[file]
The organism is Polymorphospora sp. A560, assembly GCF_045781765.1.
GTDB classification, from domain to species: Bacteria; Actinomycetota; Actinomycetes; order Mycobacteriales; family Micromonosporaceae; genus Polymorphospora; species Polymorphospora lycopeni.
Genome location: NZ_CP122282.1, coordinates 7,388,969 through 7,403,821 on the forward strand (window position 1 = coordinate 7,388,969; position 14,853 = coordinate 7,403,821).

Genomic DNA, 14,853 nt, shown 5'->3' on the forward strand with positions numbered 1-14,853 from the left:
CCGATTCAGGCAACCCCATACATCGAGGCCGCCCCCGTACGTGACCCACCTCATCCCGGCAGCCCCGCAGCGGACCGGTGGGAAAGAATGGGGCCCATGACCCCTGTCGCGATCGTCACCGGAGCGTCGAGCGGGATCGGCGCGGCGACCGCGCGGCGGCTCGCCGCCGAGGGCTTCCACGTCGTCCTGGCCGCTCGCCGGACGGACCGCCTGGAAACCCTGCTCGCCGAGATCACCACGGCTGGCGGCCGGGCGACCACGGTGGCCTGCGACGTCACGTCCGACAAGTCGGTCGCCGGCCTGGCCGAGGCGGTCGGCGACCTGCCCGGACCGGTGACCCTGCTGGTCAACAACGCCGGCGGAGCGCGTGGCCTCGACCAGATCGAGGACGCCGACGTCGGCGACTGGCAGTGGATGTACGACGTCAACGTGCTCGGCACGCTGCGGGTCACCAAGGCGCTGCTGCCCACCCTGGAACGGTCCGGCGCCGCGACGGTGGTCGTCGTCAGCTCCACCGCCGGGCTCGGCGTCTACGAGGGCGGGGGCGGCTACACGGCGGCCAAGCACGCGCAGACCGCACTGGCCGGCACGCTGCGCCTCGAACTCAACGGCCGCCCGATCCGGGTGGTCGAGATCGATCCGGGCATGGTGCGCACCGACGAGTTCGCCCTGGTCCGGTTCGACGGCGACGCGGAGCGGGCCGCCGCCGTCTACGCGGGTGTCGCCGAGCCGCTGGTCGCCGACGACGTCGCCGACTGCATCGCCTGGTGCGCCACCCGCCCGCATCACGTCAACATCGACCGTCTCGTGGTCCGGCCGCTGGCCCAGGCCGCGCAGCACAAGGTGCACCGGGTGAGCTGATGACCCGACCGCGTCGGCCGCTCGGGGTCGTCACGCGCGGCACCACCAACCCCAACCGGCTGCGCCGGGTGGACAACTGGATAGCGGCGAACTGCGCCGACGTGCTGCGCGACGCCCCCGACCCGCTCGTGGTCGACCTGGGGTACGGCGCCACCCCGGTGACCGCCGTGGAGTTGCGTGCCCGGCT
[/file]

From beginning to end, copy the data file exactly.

The organism is Polymorphospora sp. A560, assembly GCF_045781765.1.
GTDB classification, from domain to species: Bacteria; Actinomycetota; Actinomycetes; order Mycobacteriales; family Micromonosporaceae; genus Polymorphospora; species Polymorphospora lycopeni.
Genome location: NZ_CP122282.1, coordinates 7,388,969 through 7,403,821 on the forward strand (window position 1 = coordinate 7,388,969; position 14,853 = coordinate 7,403,821).

Genomic DNA, 14,853 nt, shown 5'->3' on the forward strand with positions numbered 1-14,853 from the left:
CCGATTCAGGCAACCCCATACATCGAGGCCGCCCCCGTACGTGACCCACCTCATCCCGGCAGCCCCGCAGCGGACCGGTGGGAAAGAATGGGGCCCATGACCCCTGTCGCGATCGTCACCGGAGCGTCGAGCGGGATCGGCGCGGCGACCGCGCGGCGGCTCGCCGCCGAGGGCTTCCACGTCGTCCTGGCCGCTCGCCGGACGGACCGCCTGGAAACCCTGCTCGCCGAGATCACCACGGCTGGCGGCCGGGCGACCACGGTGGCCTGCGACGTCACGTCCGACAAGTCGGTCGCCGGCCTGGCCGAGGCGGTCGGCGACCTGCCCGGACCGGTGACCCTGCTGGTCAACAACGCCGGCGGAGCGCGTGGCCTCGACCAGATCGAGGACGCCGACGTCGGCGACTGGCAGTGGATGTACGACGTCAACGTGCTCGGCACGCTGCGGGTCACCAAGGCGCTGCTGCCCACCCTGGAACGGTCCGGCGCCGCGACGGTGGTCGTCGTCAGCTCCACCGCCGGGCTCGGCGTCTACGAGGGCGGGGGCGGCTACACGGCGGCCAAGCACGCGCAGACCGCACTGGCCGGCACGCTGCGCCTCGAACTCAACGGCCGCCCGATCCGGGTGGTCGAGATCGATCCGGGCATGGTGCGCACCGACGAGTTCGCCCTGGTCCGGTTCGACGGCGACGCGGAGCGGGCCGCCGCCGTCTACGCGGGTGTCGCCGAGCCGCTGGTCGCCGACGACGTCGCCGACTGCATCGCCTGGTGCGCCACCCGCCCGCATCACGTCAACATCGACCGTCTCGTGGTCCGGCCGCTGGCCCAGGCCGCGCAGCACAAGGTGCACCGGGTGAGCTGATGACCCGACCGCGTCGGCCGCTCGGGGTCGTCACGCGCGGCACCACCAACCCCAACCGGCTGCGCCGGGTGGACAACTGGATAGCGGCGAACTGCGCCGACGTGCTGCGCGACGCCCCCGACCCGCTCGTGGTCGACCTGGGGTACGGCGCCACCCCGGTGACCGCCGTGGAGTTGCGTGCCCGGCT